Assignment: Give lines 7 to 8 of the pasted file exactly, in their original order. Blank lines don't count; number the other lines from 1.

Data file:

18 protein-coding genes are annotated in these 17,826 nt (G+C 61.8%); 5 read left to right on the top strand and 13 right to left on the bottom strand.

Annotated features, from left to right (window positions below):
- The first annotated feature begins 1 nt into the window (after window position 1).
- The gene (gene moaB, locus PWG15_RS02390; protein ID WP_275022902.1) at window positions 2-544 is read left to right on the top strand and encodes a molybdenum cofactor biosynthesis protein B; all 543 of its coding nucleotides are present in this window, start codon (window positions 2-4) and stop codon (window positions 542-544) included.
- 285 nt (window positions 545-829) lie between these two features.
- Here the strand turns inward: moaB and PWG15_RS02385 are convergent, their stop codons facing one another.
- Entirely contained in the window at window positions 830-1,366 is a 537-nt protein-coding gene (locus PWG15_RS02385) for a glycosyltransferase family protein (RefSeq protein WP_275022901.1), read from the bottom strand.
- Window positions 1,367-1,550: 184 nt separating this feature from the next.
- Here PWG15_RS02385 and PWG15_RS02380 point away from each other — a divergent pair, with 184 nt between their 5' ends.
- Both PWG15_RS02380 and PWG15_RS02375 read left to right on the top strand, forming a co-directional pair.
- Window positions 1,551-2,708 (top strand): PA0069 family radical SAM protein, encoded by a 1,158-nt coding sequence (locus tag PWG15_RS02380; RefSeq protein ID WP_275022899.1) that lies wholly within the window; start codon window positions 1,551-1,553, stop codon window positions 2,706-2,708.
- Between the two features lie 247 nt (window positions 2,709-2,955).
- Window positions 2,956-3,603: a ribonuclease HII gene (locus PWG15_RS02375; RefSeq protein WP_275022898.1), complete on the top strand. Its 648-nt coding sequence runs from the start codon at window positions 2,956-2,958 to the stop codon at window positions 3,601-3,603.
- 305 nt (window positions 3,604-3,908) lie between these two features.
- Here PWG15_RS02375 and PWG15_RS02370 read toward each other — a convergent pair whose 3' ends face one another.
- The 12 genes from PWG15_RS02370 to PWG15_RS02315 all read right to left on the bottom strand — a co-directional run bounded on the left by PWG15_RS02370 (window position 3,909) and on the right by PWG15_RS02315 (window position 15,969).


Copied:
- Entirely contained in the window at window positions 830-1,366 is a 537-nt protein-coding gene (locus PWG15_RS02385) for a glycosyltransferase family protein (RefSeq protein WP_275022901.1), read from the bottom strand.
- Window positions 1,367-1,550: 184 nt separating this feature from the next.